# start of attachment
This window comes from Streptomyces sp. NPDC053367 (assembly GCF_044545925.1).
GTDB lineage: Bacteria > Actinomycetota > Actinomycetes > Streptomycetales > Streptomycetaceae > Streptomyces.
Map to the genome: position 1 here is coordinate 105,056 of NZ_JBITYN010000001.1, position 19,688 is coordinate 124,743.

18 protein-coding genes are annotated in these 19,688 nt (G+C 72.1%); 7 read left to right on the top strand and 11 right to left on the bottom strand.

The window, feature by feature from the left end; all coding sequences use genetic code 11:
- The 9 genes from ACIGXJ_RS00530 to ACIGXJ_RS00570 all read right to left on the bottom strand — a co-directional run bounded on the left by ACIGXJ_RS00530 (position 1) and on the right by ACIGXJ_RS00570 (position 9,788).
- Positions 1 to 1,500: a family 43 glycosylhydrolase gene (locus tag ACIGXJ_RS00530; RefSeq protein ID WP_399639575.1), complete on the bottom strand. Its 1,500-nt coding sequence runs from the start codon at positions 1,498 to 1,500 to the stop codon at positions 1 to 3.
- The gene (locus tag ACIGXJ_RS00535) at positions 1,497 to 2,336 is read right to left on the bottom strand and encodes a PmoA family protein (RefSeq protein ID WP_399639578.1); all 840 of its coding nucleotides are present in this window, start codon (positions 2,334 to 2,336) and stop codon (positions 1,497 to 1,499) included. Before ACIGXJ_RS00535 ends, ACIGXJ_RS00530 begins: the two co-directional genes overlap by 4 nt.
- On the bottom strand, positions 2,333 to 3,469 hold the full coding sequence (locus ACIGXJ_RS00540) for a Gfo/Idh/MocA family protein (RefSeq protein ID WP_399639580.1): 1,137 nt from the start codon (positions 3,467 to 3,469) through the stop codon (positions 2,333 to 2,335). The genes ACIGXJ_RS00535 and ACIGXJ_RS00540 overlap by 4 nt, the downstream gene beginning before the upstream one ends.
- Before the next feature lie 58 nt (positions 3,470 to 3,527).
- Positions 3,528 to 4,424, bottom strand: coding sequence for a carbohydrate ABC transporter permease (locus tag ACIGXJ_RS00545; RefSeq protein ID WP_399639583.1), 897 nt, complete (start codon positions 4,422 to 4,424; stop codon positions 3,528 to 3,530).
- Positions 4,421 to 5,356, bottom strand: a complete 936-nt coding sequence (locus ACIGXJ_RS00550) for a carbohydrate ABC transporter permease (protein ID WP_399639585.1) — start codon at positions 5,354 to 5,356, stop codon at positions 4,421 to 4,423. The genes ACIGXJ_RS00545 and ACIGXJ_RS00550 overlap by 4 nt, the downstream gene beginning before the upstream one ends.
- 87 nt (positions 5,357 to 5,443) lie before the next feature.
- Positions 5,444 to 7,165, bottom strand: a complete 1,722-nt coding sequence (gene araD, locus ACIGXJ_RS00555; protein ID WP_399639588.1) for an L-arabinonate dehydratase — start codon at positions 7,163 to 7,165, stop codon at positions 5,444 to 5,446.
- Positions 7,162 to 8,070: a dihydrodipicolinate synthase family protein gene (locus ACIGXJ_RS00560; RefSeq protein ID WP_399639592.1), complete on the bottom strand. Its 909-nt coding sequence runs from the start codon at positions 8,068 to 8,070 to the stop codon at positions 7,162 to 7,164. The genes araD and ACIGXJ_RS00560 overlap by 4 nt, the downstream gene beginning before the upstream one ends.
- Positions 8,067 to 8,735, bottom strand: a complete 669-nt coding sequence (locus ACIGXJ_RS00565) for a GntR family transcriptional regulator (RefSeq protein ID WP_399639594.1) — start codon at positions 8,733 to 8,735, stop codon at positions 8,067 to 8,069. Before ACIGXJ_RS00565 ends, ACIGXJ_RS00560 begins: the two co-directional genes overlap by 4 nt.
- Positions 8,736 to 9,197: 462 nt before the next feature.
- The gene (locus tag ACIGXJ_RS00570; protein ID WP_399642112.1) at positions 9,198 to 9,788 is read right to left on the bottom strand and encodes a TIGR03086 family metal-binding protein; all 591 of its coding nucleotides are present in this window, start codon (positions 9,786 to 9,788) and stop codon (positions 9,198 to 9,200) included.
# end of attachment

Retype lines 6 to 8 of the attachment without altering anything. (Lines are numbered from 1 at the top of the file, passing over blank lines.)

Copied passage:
- The 9 genes from ACIGXJ_RS00530 to ACIGXJ_RS00570 all read right to left on the bottom strand — a co-directional run bounded on the left by ACIGXJ_RS00530 (position 1) and on the right by ACIGXJ_RS00570 (position 9,788).
- Positions 1 to 1,500: a family 43 glycosylhydrolase gene (locus tag ACIGXJ_RS00530; RefSeq protein ID WP_399639575.1), complete on the bottom strand. Its 1,500-nt coding sequence runs from the start codon at positions 1,498 to 1,500 to the stop codon at positions 1 to 3.
- The gene (locus tag ACIGXJ_RS00535) at positions 1,497 to 2,336 is read right to left on the bottom strand and encodes a PmoA family protein (RefSeq protein ID WP_399639578.1); all 840 of its coding nucleotides are present in this window, start codon (positions 2,334 to 2,336) and stop codon (positions 1,497 to 1,499) included. Before ACIGXJ_RS00535 ends, ACIGXJ_RS00530 begins: the two co-directional genes overlap by 4 nt.